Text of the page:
circumcircle:
A circle whose center is at the center of a regular hexagon that
intersects each of the vertices of the regular hexagon. In this article,
the radius of the circumcircle will be denoted r_{2}.
 apothem:
A line segment from the center of a regular hexagon to the midpoint
of one of the sides. The length of the apothem is the same as the radius
of the incircle and is denoted (r_{1}).
 sagitta:
A line segment from the center of a side to the edge of the
circumcircle of a regular hexagon that is collinear with the apothem.
 central angle:: The angle between two line segments extending
from the center of the regular hexagon to two adjacent vertices. The
central angle of a regular hexagon is always 72°.
 interior angle:
The angle between two adjacent sides. The interior angles of a regular
hexagon always measure 120°. The sum of the measures of interior angles
of any convex hexagon is 720°.
 exterior angle:
The angle between the extended side of a regular hexagon and an
adjacent side. The exterior angles of a regular hexagon always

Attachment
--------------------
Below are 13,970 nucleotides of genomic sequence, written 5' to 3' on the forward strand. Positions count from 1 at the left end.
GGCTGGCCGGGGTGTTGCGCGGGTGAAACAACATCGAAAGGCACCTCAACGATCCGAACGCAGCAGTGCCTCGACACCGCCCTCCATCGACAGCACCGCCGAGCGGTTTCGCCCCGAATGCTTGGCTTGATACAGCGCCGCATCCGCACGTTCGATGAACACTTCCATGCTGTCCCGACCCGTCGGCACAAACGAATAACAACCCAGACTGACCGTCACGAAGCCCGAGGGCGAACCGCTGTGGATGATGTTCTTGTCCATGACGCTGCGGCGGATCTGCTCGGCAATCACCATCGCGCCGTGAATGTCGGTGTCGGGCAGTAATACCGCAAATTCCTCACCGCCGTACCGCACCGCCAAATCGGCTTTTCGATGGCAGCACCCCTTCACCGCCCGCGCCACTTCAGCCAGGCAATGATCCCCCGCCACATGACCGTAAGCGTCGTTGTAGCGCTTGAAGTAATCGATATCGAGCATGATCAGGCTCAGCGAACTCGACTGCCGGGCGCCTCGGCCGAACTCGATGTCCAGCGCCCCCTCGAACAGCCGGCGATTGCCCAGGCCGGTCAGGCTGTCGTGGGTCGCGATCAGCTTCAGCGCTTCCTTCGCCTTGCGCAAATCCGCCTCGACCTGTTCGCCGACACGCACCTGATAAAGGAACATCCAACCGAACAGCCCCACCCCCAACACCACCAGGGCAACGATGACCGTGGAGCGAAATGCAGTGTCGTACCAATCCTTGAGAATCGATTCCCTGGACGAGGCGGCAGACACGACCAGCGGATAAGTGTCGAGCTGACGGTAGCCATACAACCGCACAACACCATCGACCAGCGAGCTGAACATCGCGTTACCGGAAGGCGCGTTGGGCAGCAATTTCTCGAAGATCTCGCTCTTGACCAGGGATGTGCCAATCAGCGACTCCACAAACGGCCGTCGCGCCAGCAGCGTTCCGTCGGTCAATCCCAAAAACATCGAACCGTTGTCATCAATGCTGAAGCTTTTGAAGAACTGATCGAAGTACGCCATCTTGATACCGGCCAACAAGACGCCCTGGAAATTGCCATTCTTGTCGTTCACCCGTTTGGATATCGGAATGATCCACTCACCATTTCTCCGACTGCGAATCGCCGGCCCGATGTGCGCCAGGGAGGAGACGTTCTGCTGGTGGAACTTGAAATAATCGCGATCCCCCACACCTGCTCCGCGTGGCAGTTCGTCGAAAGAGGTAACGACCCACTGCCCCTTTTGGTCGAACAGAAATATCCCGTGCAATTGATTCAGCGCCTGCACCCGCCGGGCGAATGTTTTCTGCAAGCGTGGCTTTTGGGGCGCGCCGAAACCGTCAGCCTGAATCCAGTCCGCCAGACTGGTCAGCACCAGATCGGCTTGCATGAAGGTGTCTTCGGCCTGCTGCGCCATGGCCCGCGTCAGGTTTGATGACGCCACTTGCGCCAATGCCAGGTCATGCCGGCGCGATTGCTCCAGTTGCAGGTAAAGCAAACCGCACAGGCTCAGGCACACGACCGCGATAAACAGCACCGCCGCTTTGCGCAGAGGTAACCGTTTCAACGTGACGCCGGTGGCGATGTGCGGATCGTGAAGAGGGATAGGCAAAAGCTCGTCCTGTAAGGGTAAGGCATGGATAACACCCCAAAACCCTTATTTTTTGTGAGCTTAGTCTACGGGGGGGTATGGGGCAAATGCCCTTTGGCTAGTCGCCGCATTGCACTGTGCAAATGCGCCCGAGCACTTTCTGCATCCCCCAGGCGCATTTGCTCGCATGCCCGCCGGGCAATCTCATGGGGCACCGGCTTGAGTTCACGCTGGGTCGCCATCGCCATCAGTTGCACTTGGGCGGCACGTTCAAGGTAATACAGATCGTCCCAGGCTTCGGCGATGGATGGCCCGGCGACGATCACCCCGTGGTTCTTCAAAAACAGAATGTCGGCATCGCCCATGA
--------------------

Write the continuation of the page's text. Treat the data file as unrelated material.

measure 60°.
Illustration  Formula  Description 

n = 6  number of sides 
s  length of a side 
p = 6s  perimeter 
 radius of the incircle 
r_{2} = s  radius of the circumcircle 
 area of the hexagon 
 length of the apothem 
 length of the sagitta 
α = 72°  measure of the central angles 
β = 120°  measure of the interior angles 
γ = 60°  measure of the exterior angles 
Table 1: Formulas for a regular hexagon. 
How to Construct a Regular Hexagon from its Circumcircle
Step  Illustration  Description and Justification 
1 

Draw a circle. Label the center of the circle a. This is given. 
2 

Draw a circle with the center on the circumference of circle a that is the same radius as circle a. Label the center of this circle b. 
3 

Label the intersections of the circles c and d. 
4 

Draw line segments ab, ac, ad, bc and bd.